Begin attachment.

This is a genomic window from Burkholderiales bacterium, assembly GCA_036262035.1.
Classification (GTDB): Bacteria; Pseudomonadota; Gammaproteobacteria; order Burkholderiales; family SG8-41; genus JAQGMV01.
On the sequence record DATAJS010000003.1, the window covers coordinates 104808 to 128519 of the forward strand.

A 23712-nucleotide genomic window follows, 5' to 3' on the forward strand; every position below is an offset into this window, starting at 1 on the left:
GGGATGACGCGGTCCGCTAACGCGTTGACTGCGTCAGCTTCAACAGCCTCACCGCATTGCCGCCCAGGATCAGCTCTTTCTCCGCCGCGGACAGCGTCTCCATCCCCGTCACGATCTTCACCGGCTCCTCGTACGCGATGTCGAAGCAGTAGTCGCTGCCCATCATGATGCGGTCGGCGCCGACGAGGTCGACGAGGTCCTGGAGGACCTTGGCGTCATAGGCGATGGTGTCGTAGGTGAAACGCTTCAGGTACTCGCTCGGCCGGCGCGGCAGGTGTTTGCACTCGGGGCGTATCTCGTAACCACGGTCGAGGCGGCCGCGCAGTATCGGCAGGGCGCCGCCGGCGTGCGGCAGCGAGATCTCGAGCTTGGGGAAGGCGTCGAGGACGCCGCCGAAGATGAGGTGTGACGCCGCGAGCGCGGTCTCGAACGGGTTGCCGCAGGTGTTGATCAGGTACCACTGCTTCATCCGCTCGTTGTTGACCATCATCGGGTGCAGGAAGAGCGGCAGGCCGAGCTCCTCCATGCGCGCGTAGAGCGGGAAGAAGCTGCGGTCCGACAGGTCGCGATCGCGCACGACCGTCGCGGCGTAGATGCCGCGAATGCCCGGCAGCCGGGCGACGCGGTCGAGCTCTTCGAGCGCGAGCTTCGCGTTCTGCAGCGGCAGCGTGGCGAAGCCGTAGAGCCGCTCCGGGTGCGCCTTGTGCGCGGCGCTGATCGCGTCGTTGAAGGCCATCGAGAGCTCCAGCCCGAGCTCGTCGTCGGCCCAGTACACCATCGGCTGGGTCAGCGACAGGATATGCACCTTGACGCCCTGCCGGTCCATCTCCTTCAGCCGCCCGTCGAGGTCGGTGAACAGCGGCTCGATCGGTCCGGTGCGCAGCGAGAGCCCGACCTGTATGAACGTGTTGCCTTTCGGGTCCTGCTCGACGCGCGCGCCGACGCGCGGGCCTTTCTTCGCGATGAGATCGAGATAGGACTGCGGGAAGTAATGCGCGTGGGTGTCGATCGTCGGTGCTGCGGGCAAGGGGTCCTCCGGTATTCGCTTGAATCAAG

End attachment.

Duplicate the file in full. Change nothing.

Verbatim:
This is a genomic window from Burkholderiales bacterium, assembly GCA_036262035.1.
Classification (GTDB): Bacteria; Pseudomonadota; Gammaproteobacteria; order Burkholderiales; family SG8-41; genus JAQGMV01.
On the sequence record DATAJS010000003.1, the window covers coordinates 104808 to 128519 of the forward strand.

A 23712-nucleotide genomic window follows, 5' to 3' on the forward strand; every position below is an offset into this window, starting at 1 on the left:
GGGATGACGCGGTCCGCTAACGCGTTGACTGCGTCAGCTTCAACAGCCTCACCGCATTGCCGCCCAGGATCAGCTCTTTCTCCGCCGCGGACAGCGTCTCCATCCCCGTCACGATCTTCACCGGCTCCTCGTACGCGATGTCGAAGCAGTAGTCGCTGCCCATCATGATGCGGTCGGCGCCGACGAGGTCGACGAGGTCCTGGAGGACCTTGGCGTCATAGGCGATGGTGTCGTAGGTGAAACGCTTCAGGTACTCGCTCGGCCGGCGCGGCAGGTGTTTGCACTCGGGGCGTATCTCGTAACCACGGTCGAGGCGGCCGCGCAGTATCGGCAGGGCGCCGCCGGCGTGCGGCAGCGAGATCTCGAGCTTGGGGAAGGCGTCGAGGACGCCGCCGAAGATGAGGTGTGACGCCGCGAGCGCGGTCTCGAACGGGTTGCCGCAGGTGTTGATCAGGTACCACTGCTTCATCCGCTCGTTGTTGACCATCATCGGGTGCAGGAAGAGCGGCAGGCCGAGCTCCTCCATGCGCGCGTAGAGCGGGAAGAAGCTGCGGTCCGACAGGTCGCGATCGCGCACGACCGTCGCGGCGTAGATGCCGCGAATGCCCGGCAGCCGGGCGACGCGGTCGAGCTCTTCGAGCGCGAGCTTCGCGTTCTGCAGCGGCAGCGTGGCGAAGCCGTAGAGCCGCTCCGGGTGCGCCTTGTGCGCGGCGCTGATCGCGTCGTTGAAGGCCATCGAGAGCTCCAGCCCGAGCTCGTCGTCGGCCCAGTACACCATCGGCTGGGTCAGCGACAGGATATGCACCTTGACGCCCTGCCGGTCCATCTCCTTCAGCCGCCCGTCGAGGTCGGTGAACAGCGGCTCGATCGGTCCGGTGCGCAGCGAGAGCCCGACCTGTATGAACGTGTTGCCTTTCGGGTCCTGCTCGACGCGCGCGCCGACGCGCGGGCCTTTCTTCGCGATGAGATCGAGATAGGACTGCGGGAAGTAATGCGCGTGGGTGTCGATCGTCGGTGCTGCGGGCAAGGGGTCCTCCGGTATTCGCTTGAATCAAG